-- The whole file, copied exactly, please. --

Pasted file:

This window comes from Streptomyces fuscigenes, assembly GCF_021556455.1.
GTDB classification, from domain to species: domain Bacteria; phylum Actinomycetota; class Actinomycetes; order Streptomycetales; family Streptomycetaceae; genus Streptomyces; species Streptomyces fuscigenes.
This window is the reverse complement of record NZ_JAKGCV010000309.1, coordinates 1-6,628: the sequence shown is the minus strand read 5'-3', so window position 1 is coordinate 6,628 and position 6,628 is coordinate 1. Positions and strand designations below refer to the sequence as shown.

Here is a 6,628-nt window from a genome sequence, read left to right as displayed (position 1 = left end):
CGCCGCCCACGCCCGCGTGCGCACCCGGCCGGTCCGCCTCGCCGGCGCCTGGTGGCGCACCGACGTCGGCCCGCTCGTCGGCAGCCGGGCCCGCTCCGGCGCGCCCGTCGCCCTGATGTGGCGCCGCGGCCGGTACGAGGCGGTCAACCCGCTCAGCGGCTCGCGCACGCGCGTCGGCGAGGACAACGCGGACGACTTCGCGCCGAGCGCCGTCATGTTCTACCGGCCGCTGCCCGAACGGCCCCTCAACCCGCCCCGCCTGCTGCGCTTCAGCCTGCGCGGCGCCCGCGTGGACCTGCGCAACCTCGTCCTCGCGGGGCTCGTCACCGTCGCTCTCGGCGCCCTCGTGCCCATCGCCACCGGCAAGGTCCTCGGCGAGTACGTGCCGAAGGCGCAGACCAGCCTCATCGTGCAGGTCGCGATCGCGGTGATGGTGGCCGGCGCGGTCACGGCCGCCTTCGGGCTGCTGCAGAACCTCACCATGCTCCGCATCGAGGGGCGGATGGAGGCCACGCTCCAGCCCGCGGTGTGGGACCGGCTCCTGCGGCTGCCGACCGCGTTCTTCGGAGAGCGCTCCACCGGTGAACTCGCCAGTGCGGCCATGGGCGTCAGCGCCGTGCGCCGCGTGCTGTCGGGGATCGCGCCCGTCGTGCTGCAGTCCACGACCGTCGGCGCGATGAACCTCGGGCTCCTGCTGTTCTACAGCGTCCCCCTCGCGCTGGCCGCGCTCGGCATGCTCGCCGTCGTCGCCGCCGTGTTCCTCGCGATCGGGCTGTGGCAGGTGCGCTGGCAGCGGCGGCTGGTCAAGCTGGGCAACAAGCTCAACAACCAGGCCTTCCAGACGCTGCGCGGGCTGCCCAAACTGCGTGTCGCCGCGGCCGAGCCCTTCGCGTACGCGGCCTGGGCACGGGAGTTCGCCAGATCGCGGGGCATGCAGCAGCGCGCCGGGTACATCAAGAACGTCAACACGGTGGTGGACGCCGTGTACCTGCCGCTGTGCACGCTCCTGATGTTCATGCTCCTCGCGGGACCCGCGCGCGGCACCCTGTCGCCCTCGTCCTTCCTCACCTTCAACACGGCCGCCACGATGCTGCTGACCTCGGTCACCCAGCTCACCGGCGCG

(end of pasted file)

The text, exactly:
This window comes from Streptomyces fuscigenes, assembly GCF_021556455.1.
GTDB classification, from domain to species: domain Bacteria; phylum Actinomycetota; class Actinomycetes; order Streptomycetales; family Streptomycetaceae; genus Streptomyces; species Streptomyces fuscigenes.
This window is the reverse complement of record NZ_JAKGCV010000309.1, coordinates 1-6,628: the sequence shown is the minus strand read 5'-3', so window position 1 is coordinate 6,628 and position 6,628 is coordinate 1. Positions and strand designations below refer to the sequence as shown.

Here is a 6,628-nt window from a genome sequence, read left to right as displayed (position 1 = left end):
CGCCGCCCACGCCCGCGTGCGCACCCGGCCGGTCCGCCTCGCCGGCGCCTGGTGGCGCACCGACGTCGGCCCGCTCGTCGGCAGCCGGGCCCGCTCCGGCGCGCCCGTCGCCCTGATGTGGCGCCGCGGCCGGTACGAGGCGGTCAACCCGCTCAGCGGCTCGCGCACGCGCGTCGGCGAGGACAACGCGGACGACTTCGCGCCGAGCGCCGTCATGTTCTACCGGCCGCTGCCCGAACGGCCCCTCAACCCGCCCCGCCTGCTGCGCTTCAGCCTGCGCGGCGCCCGCGTGGACCTGCGCAACCTCGTCCTCGCGGGGCTCGTCACCGTCGCTCTCGGCGCCCTCGTGCCCATCGCCACCGGCAAGGTCCTCGGCGAGTACGTGCCGAAGGCGCAGACCAGCCTCATCGTGCAGGTCGCGATCGCGGTGATGGTGGCCGGCGCGGTCACGGCCGCCTTCGGGCTGCTGCAGAACCTCACCATGCTCCGCATCGAGGGGCGGATGGAGGCCACGCTCCAGCCCGCGGTGTGGGACCGGCTCCTGCGGCTGCCGACCGCGTTCTTCGGAGAGCGCTCCACCGGTGAACTCGCCAGTGCGGCCATGGGCGTCAGCGCCGTGCGCCGCGTGCTGTCGGGGATCGCGCCCGTCGTGCTGCAGTCCACGACCGTCGGCGCGATGAACCTCGGGCTCCTGCTGTTCTACAGCGTCCCCCTCGCGCTGGCCGCGCTCGGCATGCTCGCCGTCGTCGCCGCCGTGTTCCTCGCGATCGGGCTGTGGCAGGTGCGCTGGCAGCGGCGGCTGGTCAAGCTGGGCAACAAGCTCAACAACCAGGCCTTCCAGACGCTGCGCGGGCTGCCCAAACTGCGTGTCGCCGCGGCCGAGCCCTTCGCGTACGCGGCCTGGGCACGGGAGTTCGCCAGATCGCGGGGCATGCAGCAGCGCGCCGGGTACATCAAGAACGTCAACACGGTGGTGGACGCCGTGTACCTGCCGCTGTGCACGCTCCTGATGTTCATGCTCCTCGCGGGACCCGCGCGCGGCACCCTGTCGCCCTCGTCCTTCCTCACCTTCAACACGGCCGCCACGATGCTGCTGACCTCGGTCACCCAGCTCACCGGCGCG